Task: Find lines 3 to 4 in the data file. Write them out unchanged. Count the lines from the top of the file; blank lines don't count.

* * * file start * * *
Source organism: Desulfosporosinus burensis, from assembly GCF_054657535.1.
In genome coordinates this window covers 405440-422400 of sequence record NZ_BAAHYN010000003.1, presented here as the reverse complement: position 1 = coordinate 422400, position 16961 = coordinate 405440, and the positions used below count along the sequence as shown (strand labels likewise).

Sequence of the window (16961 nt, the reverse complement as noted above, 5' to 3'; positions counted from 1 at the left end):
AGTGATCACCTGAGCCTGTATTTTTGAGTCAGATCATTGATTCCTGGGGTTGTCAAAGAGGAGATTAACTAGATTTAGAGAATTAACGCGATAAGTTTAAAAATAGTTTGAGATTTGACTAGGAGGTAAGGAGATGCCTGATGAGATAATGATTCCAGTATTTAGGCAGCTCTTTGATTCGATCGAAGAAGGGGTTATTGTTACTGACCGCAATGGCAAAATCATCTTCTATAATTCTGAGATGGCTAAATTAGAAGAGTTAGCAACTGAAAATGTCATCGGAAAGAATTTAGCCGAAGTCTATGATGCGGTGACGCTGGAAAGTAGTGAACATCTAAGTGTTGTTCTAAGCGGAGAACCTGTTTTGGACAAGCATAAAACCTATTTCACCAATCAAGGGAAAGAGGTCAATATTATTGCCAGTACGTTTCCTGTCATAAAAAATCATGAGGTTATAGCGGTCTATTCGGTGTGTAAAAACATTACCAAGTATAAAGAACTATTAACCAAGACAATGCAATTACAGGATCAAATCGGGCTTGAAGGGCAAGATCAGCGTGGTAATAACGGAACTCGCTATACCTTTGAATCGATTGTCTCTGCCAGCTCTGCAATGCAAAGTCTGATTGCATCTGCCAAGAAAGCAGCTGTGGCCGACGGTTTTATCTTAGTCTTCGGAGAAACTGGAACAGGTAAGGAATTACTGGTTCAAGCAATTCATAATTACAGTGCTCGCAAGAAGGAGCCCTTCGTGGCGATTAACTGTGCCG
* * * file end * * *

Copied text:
Sequence of the window (16961 nt, the reverse complement as noted above, 5' to 3'; positions counted from 1 at the left end):
AGTGATCACCTGAGCCTGTATTTTTGAGTCAGATCATTGATTCCTGGGGTTGTCAAAGAGGAGATTAACTAGATTTAGAGAATTAACGCGATAAGTTTAAAAATAGTTTGAGATTTGACTAGGAGGTAAGGAGATGCCTGATGAGATAATGATTCCAGTATTTAGGCAGCTCTTTGATTCGATCGAAGAAGGGGTTATTGTTACTGACCGCAATGGCAAAATCATCTTCTATAATTCTGAGATGGCTAAATTAGAAGAGTTAGCAACTGAAAATGTCATCGGAAAGAATTTAGCCGAAGTCTATGATGCGGTGACGCTGGAAAGTAGTGAACATCTAAGTGTTGTTCTAAGCGGAGAACCTGTTTTGGACAAGCATAAAACCTATTTCACCAATCAAGGGAAAGAGGTCAATATTATTGCCAGTACGTTTCCTGTCATAAAAAATCATGAGGTTATAGCGGTCTATTCGGTGTGTAAAAACATTACCAAGTATAAAGAACTATTAACCAAGACAATGCAATTACAGGATCAAATCGGGCTTGAAGGGCAAGATCAGCGTGGTAATAACGGAACTCGCTATACCTTTGAATCGATTGTCTCTGCCAGCTCTGCAATGCAAAGTCTGATTGCATCTGCCAAGAAAGCAGCTGTGGCCGACGGTTTTATCTTAGTCTTCGGAGAAACTGGAACAGGTAAGGAATTACTGGTTCAAGCAATTCATAATTACAGTGCTCGCAAGAAGGAGCCCTTCGTGGCGATTAACTGTGCCG